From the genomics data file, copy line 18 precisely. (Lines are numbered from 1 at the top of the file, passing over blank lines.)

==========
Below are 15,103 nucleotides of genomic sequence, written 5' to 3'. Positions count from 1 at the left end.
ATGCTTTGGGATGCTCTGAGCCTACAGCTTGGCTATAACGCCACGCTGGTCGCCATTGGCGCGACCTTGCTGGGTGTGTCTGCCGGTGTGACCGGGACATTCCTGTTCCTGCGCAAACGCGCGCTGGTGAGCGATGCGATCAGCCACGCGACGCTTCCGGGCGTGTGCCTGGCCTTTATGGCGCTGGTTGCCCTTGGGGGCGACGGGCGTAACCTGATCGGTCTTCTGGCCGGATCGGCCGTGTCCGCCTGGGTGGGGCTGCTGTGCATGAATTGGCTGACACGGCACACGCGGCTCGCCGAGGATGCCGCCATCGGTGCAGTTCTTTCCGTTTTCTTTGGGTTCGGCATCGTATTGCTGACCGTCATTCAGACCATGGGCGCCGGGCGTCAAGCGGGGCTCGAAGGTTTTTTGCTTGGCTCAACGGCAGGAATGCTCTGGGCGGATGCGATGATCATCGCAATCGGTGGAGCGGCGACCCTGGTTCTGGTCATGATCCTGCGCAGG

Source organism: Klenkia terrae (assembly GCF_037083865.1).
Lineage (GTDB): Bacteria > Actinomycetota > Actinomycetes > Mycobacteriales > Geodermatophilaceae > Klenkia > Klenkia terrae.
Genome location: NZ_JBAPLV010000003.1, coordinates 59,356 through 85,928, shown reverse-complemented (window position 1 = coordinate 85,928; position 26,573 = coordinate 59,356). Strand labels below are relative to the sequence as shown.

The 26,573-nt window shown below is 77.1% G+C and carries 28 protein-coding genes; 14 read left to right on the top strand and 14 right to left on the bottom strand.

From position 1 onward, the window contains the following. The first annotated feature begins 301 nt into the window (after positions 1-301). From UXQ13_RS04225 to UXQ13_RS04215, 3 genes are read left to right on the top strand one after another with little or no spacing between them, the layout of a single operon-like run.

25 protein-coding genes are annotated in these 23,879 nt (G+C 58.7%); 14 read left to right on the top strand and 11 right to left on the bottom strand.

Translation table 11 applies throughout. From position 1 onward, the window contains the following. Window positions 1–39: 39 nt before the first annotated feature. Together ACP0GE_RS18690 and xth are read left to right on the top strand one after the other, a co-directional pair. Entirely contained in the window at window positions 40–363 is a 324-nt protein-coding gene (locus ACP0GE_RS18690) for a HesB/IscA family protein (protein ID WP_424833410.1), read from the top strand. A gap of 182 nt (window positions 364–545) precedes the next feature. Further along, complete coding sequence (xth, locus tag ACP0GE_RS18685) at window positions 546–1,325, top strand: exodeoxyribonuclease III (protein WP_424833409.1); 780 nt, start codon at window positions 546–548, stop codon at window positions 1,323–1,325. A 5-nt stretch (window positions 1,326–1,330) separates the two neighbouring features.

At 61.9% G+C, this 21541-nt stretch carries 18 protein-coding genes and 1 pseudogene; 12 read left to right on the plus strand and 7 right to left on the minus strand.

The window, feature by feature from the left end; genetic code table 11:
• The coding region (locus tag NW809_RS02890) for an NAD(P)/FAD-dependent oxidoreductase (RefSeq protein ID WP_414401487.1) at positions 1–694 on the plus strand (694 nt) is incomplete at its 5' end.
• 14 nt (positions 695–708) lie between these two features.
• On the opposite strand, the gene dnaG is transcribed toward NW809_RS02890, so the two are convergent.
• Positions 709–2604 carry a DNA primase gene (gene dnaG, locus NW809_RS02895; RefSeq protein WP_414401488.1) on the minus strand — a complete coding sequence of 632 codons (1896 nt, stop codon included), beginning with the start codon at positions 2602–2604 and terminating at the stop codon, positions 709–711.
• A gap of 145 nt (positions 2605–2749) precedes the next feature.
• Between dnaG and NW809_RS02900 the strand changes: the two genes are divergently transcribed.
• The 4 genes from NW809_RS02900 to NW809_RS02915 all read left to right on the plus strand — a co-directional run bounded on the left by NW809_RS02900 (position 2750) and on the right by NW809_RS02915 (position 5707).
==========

• The 4 genes from NW809_RS02900 to NW809_RS02915 all read left to right on the plus strand — a co-directional run bounded on the left by NW809_RS02900 (position 2750) and on the right by NW809_RS02915 (position 5707).